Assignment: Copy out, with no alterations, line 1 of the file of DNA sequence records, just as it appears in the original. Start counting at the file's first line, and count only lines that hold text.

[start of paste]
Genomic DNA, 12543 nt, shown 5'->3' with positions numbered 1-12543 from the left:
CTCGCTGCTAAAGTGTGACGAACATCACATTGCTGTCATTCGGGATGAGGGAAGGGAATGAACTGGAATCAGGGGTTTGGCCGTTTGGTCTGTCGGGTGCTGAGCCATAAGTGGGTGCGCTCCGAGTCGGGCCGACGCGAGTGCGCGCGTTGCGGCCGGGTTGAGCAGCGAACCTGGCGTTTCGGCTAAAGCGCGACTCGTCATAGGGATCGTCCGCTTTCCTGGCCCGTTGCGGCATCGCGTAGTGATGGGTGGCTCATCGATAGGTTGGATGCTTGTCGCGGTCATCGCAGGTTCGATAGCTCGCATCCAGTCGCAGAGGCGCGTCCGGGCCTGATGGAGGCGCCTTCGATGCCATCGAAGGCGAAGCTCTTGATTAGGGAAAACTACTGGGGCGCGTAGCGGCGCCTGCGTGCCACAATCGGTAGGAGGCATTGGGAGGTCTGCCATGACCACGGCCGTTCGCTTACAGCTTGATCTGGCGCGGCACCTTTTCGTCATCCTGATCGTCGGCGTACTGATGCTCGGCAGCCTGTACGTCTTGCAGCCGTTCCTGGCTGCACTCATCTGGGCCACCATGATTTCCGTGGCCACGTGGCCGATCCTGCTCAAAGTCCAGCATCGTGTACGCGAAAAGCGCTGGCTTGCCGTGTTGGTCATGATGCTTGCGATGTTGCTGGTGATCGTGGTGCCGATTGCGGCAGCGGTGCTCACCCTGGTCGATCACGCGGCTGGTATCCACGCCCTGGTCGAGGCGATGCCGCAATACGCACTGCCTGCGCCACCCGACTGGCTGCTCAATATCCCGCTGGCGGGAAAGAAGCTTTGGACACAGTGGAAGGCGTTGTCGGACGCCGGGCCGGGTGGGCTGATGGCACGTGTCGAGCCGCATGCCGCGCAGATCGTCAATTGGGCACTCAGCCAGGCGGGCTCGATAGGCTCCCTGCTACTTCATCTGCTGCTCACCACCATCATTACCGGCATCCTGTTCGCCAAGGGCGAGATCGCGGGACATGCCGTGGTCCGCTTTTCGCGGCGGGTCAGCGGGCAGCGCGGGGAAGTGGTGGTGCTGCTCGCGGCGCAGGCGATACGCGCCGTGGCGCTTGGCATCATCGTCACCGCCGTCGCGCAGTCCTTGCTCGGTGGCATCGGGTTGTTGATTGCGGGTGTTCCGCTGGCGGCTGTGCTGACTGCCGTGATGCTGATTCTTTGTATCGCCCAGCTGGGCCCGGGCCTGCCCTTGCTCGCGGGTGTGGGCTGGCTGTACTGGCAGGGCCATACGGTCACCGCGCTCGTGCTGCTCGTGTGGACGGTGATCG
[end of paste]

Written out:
Genomic DNA, 12543 nt, shown 5'->3' with positions numbered 1-12543 from the left: